Category Archives: Ambulance Cycles

This picture shows two flashing blue lights and…

This picture shows two flashing blue lights and a flashing ambulance sign on the rear of a London ambulance bike. What is interesting is the fact that they are paper thin and are made of material. They run on a separate small pack of batteries and can run continuously for weeks.
A similar pannier box can be seen on the back of this St John Ambulance London District Cycle Response unit.
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Tees, East and North Yorkshire Ambulance Service’s…

Tees, East and North Yorkshire Ambulance Service’s Life-Cycle team expanded in June 2004 with the introduction of two more reserve riders. In the centre is Technician Kate Walker who is the first female ambulance cyclist outside of London. She is joined on the right by Technician Neil Green. The extra manpower allows cover to be maintained 12 hours per day, every day of the year in York city centre. On the left of the picture is founding Life-Cycle paramedic Mark Inman.
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In April 2004 one TENYAS life-cycle was equipped with…

In April 2004 one TENYAS life-cycle was equipped with a large high-visibility yellow pannier in the same style as LAS’s cycles (see below). The pannier box is embroided with the life-cycle logo and has large ‘ambulance’ signs on all sides. It has reflective striping to the rear and a clear map case on the top flap.
This photograph shows the two packs of medical equipment that slide out of the pannier box, along with the oxygen cylinder. This revised design means that the cycle is highly visible whether the medical equipment is in use or not.
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In August 2003 the TENYAS life-cycle team was …

In August 2003 the TENYAS life-cycle team was expanded from one to four paramedics. For the previous two-and-a-half years, one paramedic has been working eight hours per day, five days per week. With the additional man-power, the unit will operate for twelve hours per day, seven days per week. Pictured (from left to right) are Mark Inman, Martin Dodd, Neil Roberts and Andy Church.
The re-liveried (August 2003) third life-cycle.
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This is the third TENYAS life cycle. New in May 2003…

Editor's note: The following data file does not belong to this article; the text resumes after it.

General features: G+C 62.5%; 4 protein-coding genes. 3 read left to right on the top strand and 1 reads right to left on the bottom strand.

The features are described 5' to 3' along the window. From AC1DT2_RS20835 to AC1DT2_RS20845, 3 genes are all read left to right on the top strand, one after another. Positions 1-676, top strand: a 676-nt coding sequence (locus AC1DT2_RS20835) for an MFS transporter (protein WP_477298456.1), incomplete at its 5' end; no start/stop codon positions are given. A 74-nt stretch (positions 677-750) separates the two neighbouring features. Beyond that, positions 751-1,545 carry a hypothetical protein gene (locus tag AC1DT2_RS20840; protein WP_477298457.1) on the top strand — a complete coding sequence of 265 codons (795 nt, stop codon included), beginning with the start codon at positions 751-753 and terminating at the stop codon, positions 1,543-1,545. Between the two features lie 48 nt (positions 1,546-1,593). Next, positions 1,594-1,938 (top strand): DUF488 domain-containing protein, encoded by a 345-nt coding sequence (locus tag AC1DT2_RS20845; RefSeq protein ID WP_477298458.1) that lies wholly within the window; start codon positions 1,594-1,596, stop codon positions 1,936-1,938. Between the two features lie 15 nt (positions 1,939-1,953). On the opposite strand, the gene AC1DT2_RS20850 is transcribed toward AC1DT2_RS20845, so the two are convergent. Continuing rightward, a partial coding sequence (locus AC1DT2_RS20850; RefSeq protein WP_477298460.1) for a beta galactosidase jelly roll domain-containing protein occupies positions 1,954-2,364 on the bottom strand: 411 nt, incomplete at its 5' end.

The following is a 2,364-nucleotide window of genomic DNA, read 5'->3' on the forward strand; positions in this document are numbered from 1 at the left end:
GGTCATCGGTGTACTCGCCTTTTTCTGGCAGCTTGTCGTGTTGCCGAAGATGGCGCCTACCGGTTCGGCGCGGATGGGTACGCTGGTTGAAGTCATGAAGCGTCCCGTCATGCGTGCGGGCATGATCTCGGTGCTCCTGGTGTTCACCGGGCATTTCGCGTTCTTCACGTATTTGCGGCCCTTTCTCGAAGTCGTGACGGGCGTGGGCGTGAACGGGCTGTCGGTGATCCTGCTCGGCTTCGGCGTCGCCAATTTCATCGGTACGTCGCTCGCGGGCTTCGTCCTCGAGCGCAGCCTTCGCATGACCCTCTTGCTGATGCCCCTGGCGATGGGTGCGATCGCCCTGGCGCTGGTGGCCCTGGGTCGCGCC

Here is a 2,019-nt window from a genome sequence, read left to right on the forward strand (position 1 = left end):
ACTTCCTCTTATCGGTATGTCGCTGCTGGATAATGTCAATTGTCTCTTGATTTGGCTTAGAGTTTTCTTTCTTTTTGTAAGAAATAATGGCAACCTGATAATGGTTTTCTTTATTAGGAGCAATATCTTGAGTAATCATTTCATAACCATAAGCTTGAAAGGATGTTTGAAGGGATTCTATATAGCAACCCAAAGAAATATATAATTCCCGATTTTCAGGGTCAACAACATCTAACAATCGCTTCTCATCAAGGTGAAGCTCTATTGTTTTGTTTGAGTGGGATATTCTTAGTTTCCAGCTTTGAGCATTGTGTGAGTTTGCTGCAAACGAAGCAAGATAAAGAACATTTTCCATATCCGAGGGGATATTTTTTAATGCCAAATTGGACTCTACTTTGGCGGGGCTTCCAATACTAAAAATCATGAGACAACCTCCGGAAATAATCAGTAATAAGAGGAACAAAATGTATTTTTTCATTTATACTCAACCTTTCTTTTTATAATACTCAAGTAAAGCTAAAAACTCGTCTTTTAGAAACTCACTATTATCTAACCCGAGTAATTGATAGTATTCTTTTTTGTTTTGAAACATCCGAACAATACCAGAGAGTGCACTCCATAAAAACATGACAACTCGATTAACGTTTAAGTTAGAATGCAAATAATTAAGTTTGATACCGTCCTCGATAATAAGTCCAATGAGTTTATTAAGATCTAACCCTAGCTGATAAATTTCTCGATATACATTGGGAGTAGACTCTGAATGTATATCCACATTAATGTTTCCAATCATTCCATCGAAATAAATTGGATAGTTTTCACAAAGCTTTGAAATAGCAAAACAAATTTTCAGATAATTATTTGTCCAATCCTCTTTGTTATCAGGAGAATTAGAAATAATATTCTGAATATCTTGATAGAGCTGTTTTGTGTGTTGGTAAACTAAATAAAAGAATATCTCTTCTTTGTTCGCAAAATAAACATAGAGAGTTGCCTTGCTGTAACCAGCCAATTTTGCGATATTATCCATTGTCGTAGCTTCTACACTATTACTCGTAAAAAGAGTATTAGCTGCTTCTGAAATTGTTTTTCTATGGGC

This is the third TENYAS life cycle. New in May 2003, this yellow bike is fitted with two white and two blue flashing lights, a siren and panniers of medical equipment and was bought with a generous donation from the Rotary Club. It is used to answer 999 calls as a rapid response unit in the narrow, winding streets of York. The front suspension on the cycle is great on rough terrain, but wastes the rider’s energy moving up and down when pedalling hard on roads. Hence a small switch on the handlebar can be flicked which locks the suspension in position, disabling it and allowing the bike to act as though it is not fitted with suspension.
The third life cycle in use!
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This picture shows from left to right: paramedics…

This picture shows from left to right: paramedics Mark Inman (life-cycle rider), Simon Marshall (assistant life-cycle project manager) and Paul Brown (life-cycle project manager). They are preparing for a challenge involving racing around a track and attending to simulated casualties at a cycle event.
The challenge in progress! Paramedic Paul Brown is applying a bandage to a casulaty before continuing on to complete another lap of the course.
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Paramedic Mark Inman is responding to a 999 call for…

Paramedic Mark Inman is responding to a 999 call for an ambulance. He knows all of the short cuts through the city of York to rapidly respond to calls.
Mark has removed the panniers of medical equipment and entered the house of an 89 year old lady. She dialed 999 after damaging her hand by a fall when shopping. Mark arrived in three minutes after zipping through the traffic using his blue flashing lights and sirens.
An ambulance calmly arrives and the lady is prepared for transportation to hospital. Mark contacts the control room to let them know the details of the call before standing down.
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This was the first bicycle to be featured on UKev…

This was the first bicycle to be featured on UKev. On trial for 16 weeks in York’s city centre (during summer 2001, and then made permanent) is TENYAS’s (Tees, East and North Yorkshire Ambulance Service) paramedic life-cycle, fully equipped to cope with any emergency. The bike is quicker at getting through the tight, winding streets of York than a regular ambulance.
It is fitted out with white lights alongside blue flashing lights and a siren! The siren is similar to a car alarm, with the power provided by a large battery fitted where the water bottle would normally be. It also has a speedometer fitted.
There are two identical bikes, but only one paramedic to ride them. He responds to 2-3 calls per shift, travels about 30 miles per day, and is only used during daylight hours. Both bikes were donated by a private company. The panniers are heavily laden with equipment including an oxygen supply and a defibrillator. They lift off the bike to be carried to a casualty. The rider is equipped with a radio and a mobile telephone for communications. The real benefit of this system is that it is an inexpensive way of having an extra ‘ambulance’ on the road that can respond to emergencies.
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